For Immediate Release
April 14, 2020
Contact: Kelly Allen, email@example.com, 304-612-4180 Center on Budget and Policy Priorities media requests:firstname.lastname@example.org; 202.408.1080
[Charleston, WV] – While federal policymakers have provided a substantial amount of fiscal relief to state and local governments to combat the COVID-19 pandemic, West Virginia and other states will need much more in order to avoid spending cuts that would harm families, destabilize communities and deepen the recession, according to a new report from the Center on Budget and Policy Priorities. In the coming months, West Virginia’s revenues are expected to plummet – all while health, unemployment, and other costs related to the virus soar and begin to deplete the state’s limited reserves.
“West Virginians are already losing their jobs and businesses, as they’re also fearing for their health and lives. And the situation will worsen when our state and local revenues plummet and containment of the virus leads to a spike in public costs,” said Ted Boettner, executive director of the WV Center on Budget and Policy. “Absent swift and significantly more federal assistance, West Virginia’s state and local governments will be forced to make dramatic spending cuts that hurt families, drive up inequality, and slow the broader economic recovery.”
Just this week, West Virginia’s Revenue Secretary Dave Hardy estimated that the state could face a $500 million budget gap in this fiscal year, which ends on June 30. Additional revenue shortfalls can be expected into fiscal year 2021, due to the delayed impact of the pandemic on property tax and other revenues that make up state and local budgets. Nearly every type of revenue that the state relies on is in freefall including lottery revenues, sales taxes, and severance taxes.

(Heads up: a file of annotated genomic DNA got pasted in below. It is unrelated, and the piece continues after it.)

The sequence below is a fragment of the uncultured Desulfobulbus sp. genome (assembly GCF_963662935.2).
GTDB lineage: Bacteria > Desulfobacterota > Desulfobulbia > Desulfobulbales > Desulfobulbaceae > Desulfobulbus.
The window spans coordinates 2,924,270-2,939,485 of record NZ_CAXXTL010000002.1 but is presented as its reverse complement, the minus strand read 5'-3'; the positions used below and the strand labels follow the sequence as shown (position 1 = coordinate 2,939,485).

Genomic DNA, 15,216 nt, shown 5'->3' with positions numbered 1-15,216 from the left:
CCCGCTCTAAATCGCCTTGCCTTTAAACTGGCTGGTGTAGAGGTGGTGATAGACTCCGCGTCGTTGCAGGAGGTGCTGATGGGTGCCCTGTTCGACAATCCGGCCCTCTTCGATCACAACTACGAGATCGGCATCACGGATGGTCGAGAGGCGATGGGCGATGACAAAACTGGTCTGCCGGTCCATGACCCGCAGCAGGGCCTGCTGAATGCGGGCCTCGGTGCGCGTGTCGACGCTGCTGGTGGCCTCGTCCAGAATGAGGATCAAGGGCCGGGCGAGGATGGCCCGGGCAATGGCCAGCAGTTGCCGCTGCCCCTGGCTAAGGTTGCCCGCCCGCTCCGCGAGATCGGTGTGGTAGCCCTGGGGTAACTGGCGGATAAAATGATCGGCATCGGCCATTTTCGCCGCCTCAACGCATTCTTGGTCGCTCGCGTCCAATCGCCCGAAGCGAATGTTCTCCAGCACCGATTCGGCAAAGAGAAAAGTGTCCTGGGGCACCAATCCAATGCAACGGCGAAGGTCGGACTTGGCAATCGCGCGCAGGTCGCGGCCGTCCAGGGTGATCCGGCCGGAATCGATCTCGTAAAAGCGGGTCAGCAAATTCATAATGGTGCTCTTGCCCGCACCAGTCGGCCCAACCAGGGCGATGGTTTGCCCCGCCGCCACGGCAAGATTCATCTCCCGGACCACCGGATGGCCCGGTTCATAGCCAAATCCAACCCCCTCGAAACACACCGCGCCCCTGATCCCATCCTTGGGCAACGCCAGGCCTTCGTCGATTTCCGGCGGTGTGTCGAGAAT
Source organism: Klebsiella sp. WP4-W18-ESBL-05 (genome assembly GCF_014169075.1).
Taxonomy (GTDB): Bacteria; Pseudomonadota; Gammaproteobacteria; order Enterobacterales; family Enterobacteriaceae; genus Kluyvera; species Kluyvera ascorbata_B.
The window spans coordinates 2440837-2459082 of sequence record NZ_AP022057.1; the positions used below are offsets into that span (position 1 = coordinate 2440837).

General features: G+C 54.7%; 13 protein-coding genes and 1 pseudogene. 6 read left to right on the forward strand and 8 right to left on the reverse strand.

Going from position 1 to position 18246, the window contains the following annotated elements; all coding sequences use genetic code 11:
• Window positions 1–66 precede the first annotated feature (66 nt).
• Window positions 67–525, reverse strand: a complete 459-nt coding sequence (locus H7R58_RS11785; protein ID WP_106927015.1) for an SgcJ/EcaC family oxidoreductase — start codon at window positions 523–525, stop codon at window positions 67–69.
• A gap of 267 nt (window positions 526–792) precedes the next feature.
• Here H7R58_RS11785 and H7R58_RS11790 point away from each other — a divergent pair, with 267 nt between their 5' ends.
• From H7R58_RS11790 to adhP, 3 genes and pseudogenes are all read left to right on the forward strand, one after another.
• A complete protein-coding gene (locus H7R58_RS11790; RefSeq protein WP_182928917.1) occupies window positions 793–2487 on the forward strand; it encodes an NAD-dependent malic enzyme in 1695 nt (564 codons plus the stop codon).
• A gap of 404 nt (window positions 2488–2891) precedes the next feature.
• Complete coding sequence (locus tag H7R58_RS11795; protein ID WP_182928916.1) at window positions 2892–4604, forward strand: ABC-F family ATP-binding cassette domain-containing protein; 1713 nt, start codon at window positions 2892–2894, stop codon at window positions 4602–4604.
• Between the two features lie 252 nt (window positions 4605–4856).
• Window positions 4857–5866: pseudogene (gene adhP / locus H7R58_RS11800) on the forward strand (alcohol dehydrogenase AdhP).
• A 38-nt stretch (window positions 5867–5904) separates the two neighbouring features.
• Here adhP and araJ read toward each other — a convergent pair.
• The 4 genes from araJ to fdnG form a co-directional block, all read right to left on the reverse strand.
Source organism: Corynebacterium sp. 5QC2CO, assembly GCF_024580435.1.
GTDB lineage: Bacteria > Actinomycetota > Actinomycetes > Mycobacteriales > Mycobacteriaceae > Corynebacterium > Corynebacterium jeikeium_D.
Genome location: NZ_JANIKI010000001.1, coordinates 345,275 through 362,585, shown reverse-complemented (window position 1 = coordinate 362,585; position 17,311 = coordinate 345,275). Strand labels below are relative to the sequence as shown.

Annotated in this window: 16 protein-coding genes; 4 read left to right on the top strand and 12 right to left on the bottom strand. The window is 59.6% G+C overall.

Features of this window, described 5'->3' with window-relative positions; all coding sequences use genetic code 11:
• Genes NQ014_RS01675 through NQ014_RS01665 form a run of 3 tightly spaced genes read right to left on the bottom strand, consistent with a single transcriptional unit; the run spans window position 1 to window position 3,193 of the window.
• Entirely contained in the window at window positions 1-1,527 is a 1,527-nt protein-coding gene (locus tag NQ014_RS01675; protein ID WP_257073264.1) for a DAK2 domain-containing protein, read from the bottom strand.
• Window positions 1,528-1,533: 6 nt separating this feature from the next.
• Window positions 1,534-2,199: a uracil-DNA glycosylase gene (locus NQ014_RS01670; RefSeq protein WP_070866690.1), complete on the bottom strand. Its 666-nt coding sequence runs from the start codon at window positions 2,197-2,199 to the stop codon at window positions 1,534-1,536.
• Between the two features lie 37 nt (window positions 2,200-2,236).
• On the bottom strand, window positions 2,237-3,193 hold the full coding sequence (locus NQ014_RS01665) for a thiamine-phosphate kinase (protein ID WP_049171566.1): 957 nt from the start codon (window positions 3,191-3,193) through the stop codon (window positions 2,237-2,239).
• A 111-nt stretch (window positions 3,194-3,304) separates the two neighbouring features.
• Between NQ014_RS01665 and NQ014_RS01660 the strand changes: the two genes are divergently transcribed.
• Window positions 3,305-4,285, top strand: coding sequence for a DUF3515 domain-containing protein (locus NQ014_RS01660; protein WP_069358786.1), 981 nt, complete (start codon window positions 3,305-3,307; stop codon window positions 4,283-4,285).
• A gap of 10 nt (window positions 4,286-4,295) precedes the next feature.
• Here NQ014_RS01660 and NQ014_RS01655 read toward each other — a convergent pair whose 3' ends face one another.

The state’s debt obligations (e.g. Road to Prosperity) are also at risk. The wide-ranging impacts of this crisis on our state will be felt for months and years to come and, without more federal support, will seriously impact our ability to provide critical public services to residents.
Even after accounting for the federal fiscal aid (the CARES Act) and states’ rainy day funds, states still face shortfalls of as much as $360 billion, not including the substantial new costs they face to combat the COVID-19 virus. Similarly, the $8 billion set aside for tribes falls far short of the $20 billion that the National Congress of American Indians requested. After the Great Recession, states and localities made $290 billion in cuts that worsened racial and class inequities and slowed the recovery.
“The Medicaid increase and Coronavirus Relief Fund were important first steps, but they fall far short. States need more to respond to their worsening budget problems and protect their residents,” explained report coauthor Elizabeth McNichol, Senior Fellow at the Center on Budget and Policy Priorities.
“This recession is projected to be considerably deeper than the last one. If states don’t get substantially more relief, they will balance their budgets with cuts that damage education, unemployment systems, infrastructure, and other critical public investments for years to come.”
In the next round of aid, federal lawmakers should provide additional Medicaid funding and/or other forms of fiscal relief to states, territories, and tribes by:
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